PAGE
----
# Lengths and distrances (inner products), angles, cauchy-schwartz inequality, triangle inequality

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Lecture 14 notes byY. Burda

1An exercise to beused later

Exercise:Provethat the determinantof apositive-deﬁnite matrix is apos-

itivenumber.

Solution 1(due to Kirby): Let Abeapositive-deﬁnite matrix.Since

it is Hermitian (and every complex positivedeﬁnite matrix bydeﬁnition is

Hermitian), it is diagonalizable. Hence det Ais the product of A’s eigenval-

ues. Since the eigenvalues of apositive-deﬁnite matrix are real and positive,

their product is also positive.

Solution 2(due to Kristie): Since Ais positive-deﬁnite, there exists an

invertible matrix Bsuchthat A=B∗B.Hence det A=det B∗det B=

det BTdet B=det Bdet B=det Bdet B=|det B|2>0(in the last step

weused the fact that Bis invertible and hence its determinantis non-zero).

2Lengths and distances in inner product spaces

If Vis an inner product space wecan deﬁne the length of avector bythe

formula

kvk=p(v,v)

This length is also called the “norm” of the vector vand weuse the

symbol kvkinstead of |v|to distinguish itfrom the length computed using

the standard dot-product on Rn.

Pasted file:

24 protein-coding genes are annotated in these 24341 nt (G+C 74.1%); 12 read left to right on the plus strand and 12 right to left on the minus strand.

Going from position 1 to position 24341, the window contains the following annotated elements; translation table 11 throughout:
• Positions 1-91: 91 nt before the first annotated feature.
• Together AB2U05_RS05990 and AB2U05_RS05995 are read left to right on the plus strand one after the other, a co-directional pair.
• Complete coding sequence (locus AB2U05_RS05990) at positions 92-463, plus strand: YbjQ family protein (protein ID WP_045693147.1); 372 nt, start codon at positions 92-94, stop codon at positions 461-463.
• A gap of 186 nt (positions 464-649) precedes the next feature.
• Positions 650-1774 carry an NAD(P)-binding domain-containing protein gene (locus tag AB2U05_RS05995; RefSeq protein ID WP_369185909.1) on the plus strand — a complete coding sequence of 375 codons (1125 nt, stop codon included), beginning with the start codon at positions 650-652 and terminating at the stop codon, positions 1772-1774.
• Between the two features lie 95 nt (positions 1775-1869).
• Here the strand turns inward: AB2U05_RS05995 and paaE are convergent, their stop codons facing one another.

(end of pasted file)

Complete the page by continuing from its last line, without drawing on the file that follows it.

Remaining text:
Distance between twopoints u, v∈Vis deﬁned as the length of the

vector from vto u:

d(u, v)=ku−vk

Example:If (−,−)is the usual dot product on C2,then k(i

1)k=pii +11 =

√2and d((i

1),(1

i)) =ki−1

1−ik=p|i−1|2+|1−i|2=2

Example:If (−,−)is theinner product on R2given by((x1

x2),(y1

y2)) =

2x1y1+x2y2then the unit circle centered at origin is the set

{v∈R2|d(v,0) =1}={v∈R2|kvk=1}=

={(x

y)|p2x2+y2=1}={(x

y)|2x2+y2=1}

1

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## Document Summary

Exercise: prove that the determinant of a positive-de nite matrix is a pos- itive number. Solution 1(due to kirby): let a be a positive-de nite matrix. Since it is hermitian (and every complex positive de nite matrix by de nition is. Hence det a is the product of a"s eigenval- ues. Since the eigenvalues of a positive-de nite matrix are real and positive, their product is also positive. Solution 2(due to kristie): since a is positive-de nite, there exists an invertible matrix b such that a = b b. 2 lengths and distances in inner product spaces. If v is an inner product space we can de ne the length of a vector by the formula kvk = p(v, v) This length is also called the norm of the vector v and we use the symbol kvk instead of |v| to distinguish it from the length computed using the standard dot-product on rn.